As a frequent traveler and as director of marketing for a travel technology company I am in a unique position to see the impact of trends that we forecast and monitor.
For months, the major U.S. airlines have been announcing they will start to reduce service. The reductions were needed to control costs, as the carriers were not able to run profitable routes as a result of the escalating fuel costs. Further, the airlines felt that they needed to increase revenue, and here the supply-and-demand principles went into effect.
The reality of the airlines' situation was, well, real. The economic conditions meant that routes that were marginally profitable one year ago were now money-losers for the airlines.
In our business roles, we took this guidance into consideration, and adjusted planning and forecasts accordingly.
Flash forward to today. I just landed in Tucson today, to make a presentation at an industry conference.
On the cab ride to the hotel, the driver commented on the fact that later this week, they will officially cut the ribbon on a new international wing for the airport. Today, the airport has one international flight.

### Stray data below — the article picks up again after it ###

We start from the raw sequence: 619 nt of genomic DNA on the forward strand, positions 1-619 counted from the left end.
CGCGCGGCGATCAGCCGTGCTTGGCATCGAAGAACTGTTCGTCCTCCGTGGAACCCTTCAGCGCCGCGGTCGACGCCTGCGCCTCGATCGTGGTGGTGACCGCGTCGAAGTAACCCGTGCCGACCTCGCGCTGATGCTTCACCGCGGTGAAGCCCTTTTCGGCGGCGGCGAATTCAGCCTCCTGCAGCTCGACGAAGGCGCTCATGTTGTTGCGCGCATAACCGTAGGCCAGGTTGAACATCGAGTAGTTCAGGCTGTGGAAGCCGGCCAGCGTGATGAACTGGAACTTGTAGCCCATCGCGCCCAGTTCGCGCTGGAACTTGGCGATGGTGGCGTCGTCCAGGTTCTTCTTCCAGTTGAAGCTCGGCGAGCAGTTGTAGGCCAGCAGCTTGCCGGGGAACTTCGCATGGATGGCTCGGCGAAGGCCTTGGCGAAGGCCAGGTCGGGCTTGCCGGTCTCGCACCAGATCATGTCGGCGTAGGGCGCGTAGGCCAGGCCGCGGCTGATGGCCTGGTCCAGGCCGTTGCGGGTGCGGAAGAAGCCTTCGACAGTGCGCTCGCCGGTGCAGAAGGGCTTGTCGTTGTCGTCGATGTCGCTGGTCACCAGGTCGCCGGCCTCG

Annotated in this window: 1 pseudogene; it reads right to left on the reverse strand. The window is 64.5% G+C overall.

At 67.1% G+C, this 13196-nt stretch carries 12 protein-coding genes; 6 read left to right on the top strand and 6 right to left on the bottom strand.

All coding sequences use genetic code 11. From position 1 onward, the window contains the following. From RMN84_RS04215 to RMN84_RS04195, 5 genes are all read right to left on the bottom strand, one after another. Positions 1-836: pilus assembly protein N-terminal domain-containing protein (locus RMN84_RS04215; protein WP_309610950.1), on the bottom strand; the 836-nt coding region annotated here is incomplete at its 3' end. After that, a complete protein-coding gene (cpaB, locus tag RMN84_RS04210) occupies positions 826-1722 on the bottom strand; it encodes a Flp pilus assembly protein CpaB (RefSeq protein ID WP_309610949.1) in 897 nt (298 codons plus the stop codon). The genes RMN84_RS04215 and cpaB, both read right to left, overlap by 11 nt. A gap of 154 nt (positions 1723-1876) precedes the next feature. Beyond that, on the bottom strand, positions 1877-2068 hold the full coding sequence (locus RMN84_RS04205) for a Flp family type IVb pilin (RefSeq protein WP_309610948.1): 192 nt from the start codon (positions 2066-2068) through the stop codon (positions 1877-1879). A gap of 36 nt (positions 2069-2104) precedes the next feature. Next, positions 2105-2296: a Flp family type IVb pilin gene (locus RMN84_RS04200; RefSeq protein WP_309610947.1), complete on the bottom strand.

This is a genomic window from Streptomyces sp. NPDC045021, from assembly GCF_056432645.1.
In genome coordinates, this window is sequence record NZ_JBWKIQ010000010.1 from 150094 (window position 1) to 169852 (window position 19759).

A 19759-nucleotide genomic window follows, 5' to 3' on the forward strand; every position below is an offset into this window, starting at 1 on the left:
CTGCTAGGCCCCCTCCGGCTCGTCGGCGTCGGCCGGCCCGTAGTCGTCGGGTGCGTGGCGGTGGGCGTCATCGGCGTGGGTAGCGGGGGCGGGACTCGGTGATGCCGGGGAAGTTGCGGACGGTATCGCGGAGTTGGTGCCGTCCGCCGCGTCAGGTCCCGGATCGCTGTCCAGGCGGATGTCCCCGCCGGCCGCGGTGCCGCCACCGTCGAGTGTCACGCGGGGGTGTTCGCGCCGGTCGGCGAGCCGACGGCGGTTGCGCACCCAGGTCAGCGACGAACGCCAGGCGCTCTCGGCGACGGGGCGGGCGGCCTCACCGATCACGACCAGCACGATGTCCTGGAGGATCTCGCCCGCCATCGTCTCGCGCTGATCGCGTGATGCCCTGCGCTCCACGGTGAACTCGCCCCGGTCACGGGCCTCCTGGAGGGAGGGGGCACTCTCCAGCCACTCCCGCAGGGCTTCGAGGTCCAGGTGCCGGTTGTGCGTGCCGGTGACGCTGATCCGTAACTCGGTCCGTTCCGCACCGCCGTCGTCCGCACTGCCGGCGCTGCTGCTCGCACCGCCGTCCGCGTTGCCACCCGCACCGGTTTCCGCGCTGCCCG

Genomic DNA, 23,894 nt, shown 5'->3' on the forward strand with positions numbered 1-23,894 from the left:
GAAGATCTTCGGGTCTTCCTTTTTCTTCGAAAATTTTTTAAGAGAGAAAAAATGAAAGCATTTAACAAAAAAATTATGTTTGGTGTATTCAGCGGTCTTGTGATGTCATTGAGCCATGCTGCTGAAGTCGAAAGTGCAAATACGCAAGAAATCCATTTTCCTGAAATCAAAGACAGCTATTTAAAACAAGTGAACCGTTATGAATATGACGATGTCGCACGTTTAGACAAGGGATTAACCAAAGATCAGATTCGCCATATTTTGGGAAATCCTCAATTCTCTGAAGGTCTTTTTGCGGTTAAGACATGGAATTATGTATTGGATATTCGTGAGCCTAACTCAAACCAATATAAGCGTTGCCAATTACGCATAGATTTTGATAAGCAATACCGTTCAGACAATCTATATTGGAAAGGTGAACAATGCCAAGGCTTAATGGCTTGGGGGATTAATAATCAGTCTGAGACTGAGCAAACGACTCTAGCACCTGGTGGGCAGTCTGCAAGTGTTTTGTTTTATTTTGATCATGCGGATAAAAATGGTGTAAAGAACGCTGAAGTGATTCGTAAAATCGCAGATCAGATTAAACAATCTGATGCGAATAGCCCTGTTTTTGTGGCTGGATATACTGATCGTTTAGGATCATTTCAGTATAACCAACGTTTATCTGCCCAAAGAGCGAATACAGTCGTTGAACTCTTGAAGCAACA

On the same date of the ribbon-cutting, the airline will discontinue this international flight.
The situation goes further than that.
Starting this September, Tucson will be heavily hit by the reduction in flight services. The cab driver said that available seats will be 3 percent lower then they were in 2001. This means that all of the growth in available seats over the last seven years will be gone.
The impact goes way beyond the airline business. This means fewer passengers in cabs. Fewer heads in beds in hotels. Fewer diners dining in restaurants.
The effect on companies that have started or relocated to cities like Tucson is enormous. Drive time to Phoenix is 90 minutes. Not a good option for companies that will require frequent travel. A 90-minute drive to the airport may work for the family taking the once-a-year trip, but for a frequent traveler this creates a major inconvenience, not to mention the additional costs in fuel, lost productivity, and overall frustration.
Where commuter service to major hub cities exists this will mean fewer seats at higher costs — again not a good option for road warriors.
The cab driver went so far as to say that the lack of seats could eliminate the seasonal business from which the city benefits.
How will my fellow road warriors in these cities adapt to these new realities? Are we forced to accept the realities and deal with more connections?